When we talk about leadership in sport teams, we often think immediately about the team captain: as formal leader of the team we expect that he/she is thé leader of the team, both on and off the field. We undoubtedly expect a lot of the team captain. But are these high expectations justified? Does the captain's armband always belong to the best leader?
We examined this question in practice by surveying 4451 players and coaches in different team sports in Flanders (Belgium): basketball, volleyball, soccer, hockey, handball, water polo, rugby, and ice hockey. In this research, we differentiated between four leadership roles that players can occupy:
Given the status of the team captain as 'leader of the team' players and coaches often intuitively expect their captain to occupy most of these leadership roles. But to what extent do captains actually succeed in meeting these high expectations? The results reveal that only 1% of the participants perceived their captain as best leaders on the 4 leadership roles. In only 4% of the teams, the captain occupies 3 out of 4 leadership roles. Even more noteworthy is that in almost half of the teams (44%) the captain is not even perceived as best leader in any of the leadership roles, neither on the field (as task or motivational leader), nor off the field (as social or external leader). Other players in the team appear to be the real leaders in the team: the informal leaders.
Why then does the captain get that title in the first place? Further research revealed that the only characteristic in which the captains did 'excel' compared to the other leaders in the team is their team tenure. An athlete who has been playing for the team for a long period gets thus often appointed as a captain, and then maintains the title year after year, without any consideration whether this is still the best choice. Given that other players in the team might not dare to step on the toes of their captain, this might result in a lack of good leadership in the team, which is detrimental for the team's functioning and its performance.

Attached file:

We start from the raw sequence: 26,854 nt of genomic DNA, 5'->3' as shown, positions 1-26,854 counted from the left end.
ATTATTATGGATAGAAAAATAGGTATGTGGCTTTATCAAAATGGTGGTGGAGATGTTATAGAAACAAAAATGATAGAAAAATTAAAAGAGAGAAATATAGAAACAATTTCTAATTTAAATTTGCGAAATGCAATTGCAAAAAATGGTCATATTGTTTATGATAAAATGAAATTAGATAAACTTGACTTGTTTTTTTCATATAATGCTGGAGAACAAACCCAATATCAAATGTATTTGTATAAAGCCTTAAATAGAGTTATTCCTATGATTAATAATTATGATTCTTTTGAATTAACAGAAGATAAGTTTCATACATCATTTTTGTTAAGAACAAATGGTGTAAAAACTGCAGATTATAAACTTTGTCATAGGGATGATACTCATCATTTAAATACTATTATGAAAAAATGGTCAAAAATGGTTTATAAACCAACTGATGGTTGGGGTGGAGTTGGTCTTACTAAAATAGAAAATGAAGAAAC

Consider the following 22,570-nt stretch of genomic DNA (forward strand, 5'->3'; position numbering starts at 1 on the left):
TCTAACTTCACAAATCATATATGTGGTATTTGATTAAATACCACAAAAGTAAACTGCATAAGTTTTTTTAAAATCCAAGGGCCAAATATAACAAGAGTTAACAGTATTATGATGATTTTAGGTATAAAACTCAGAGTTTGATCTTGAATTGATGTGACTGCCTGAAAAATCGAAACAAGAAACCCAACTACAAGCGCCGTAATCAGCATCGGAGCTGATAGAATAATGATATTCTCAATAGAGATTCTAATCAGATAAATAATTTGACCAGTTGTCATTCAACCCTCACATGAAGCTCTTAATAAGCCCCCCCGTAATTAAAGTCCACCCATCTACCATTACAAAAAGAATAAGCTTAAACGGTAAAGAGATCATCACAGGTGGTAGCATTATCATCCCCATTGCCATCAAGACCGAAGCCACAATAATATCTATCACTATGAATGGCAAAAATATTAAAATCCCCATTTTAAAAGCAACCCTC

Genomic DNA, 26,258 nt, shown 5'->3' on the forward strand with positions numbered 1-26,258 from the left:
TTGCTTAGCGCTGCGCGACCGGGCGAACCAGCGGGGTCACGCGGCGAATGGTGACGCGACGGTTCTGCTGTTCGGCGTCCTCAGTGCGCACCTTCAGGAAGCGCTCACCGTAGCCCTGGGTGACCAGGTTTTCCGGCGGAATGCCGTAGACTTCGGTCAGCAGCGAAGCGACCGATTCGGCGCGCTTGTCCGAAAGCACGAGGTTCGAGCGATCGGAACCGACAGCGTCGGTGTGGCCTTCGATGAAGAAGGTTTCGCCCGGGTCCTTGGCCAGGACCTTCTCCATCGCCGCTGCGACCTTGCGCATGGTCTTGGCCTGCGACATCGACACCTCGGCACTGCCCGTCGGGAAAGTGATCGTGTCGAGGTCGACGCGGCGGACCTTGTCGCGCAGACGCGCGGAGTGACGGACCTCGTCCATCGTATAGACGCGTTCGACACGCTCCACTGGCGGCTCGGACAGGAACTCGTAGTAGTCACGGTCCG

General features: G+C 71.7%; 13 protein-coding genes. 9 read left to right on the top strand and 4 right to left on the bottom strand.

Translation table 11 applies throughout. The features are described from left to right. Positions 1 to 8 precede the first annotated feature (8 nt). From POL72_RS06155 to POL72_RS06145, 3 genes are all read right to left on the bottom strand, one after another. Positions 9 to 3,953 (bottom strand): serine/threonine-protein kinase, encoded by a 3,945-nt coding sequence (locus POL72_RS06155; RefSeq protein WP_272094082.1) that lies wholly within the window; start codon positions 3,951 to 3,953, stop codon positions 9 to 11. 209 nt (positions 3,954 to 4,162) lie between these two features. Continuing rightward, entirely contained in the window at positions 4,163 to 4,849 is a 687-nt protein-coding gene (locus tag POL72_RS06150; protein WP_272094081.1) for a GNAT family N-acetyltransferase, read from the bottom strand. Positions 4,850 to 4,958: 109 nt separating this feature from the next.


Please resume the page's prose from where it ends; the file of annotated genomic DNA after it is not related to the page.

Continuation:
With respect to quality of the leadership of the team captain, it appears that the same holds like for other leaders in the team; cultivating a shared sense of 'we' and 'us' is the key to foster the team's effectiveness, but also the health and well-being of the team members.
We can conclude that the captain's armband is only rarely attached to the arm of the best leader. Therefore, dare to look beyond the team captain when identifying leaders on each of the 4 leadership roles. The fact that the different leadership roles are only rarely occupied by a single person should not be a problem. In contrast, our research revealed that teams with shared leadership, in which the 4 leadership roles were occupies by different persons, are characterised by a enhanced team confidence, stronger cohesion in the team, and improved performance.
Appointing the right leaders is thus the key to success. We would like to help you with this by using our Shared Leadership Mapping: validated in research ànd in the field!
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